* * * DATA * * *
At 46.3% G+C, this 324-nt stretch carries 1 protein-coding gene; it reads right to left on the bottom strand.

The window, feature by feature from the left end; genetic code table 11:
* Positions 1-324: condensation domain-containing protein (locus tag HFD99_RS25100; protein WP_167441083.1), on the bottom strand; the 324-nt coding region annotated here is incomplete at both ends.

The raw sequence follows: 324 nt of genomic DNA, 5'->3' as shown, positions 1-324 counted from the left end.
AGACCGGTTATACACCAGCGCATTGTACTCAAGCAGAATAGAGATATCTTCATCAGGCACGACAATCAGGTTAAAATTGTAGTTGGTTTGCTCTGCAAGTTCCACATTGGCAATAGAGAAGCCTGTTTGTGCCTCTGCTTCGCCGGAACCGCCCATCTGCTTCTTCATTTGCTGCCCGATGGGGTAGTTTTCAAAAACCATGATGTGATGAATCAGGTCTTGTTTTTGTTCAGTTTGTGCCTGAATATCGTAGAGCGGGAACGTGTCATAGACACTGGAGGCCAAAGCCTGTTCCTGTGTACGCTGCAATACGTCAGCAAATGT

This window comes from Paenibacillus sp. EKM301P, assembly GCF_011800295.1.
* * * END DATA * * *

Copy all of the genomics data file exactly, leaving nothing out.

At 46.3% G+C, this 324-nt stretch carries 1 protein-coding gene; it reads right to left on the bottom strand.

The window, feature by feature from the left end; genetic code table 11:
* Positions 1-324: condensation domain-containing protein (locus tag HFD99_RS25100; protein WP_167441083.1), on the bottom strand; the 324-nt coding region annotated here is incomplete at both ends.

The raw sequence follows: 324 nt of genomic DNA, 5'->3' as shown, positions 1-324 counted from the left end.
AGACCGGTTATACACCAGCGCATTGTACTCAAGCAGAATAGAGATATCTTCATCAGGCACGACAATCAGGTTAAAATTGTAGTTGGTTTGCTCTGCAAGTTCCACATTGGCAATAGAGAAGCCTGTTTGTGCCTCTGCTTCGCCGGAACCGCCCATCTGCTTCTTCATTTGCTGCCCGATGGGGTAGTTTTCAAAAACCATGATGTGATGAATCAGGTCTTGTTTTTGTTCAGTTTGTGCCTGAATATCGTAGAGCGGGAACGTGTCATAGACACTGGAGGCCAAAGCCTGTTCCTGTGTACGCTGCAATACGTCAGCAAATGT

This window comes from Paenibacillus sp. EKM301P, assembly GCF_011800295.1.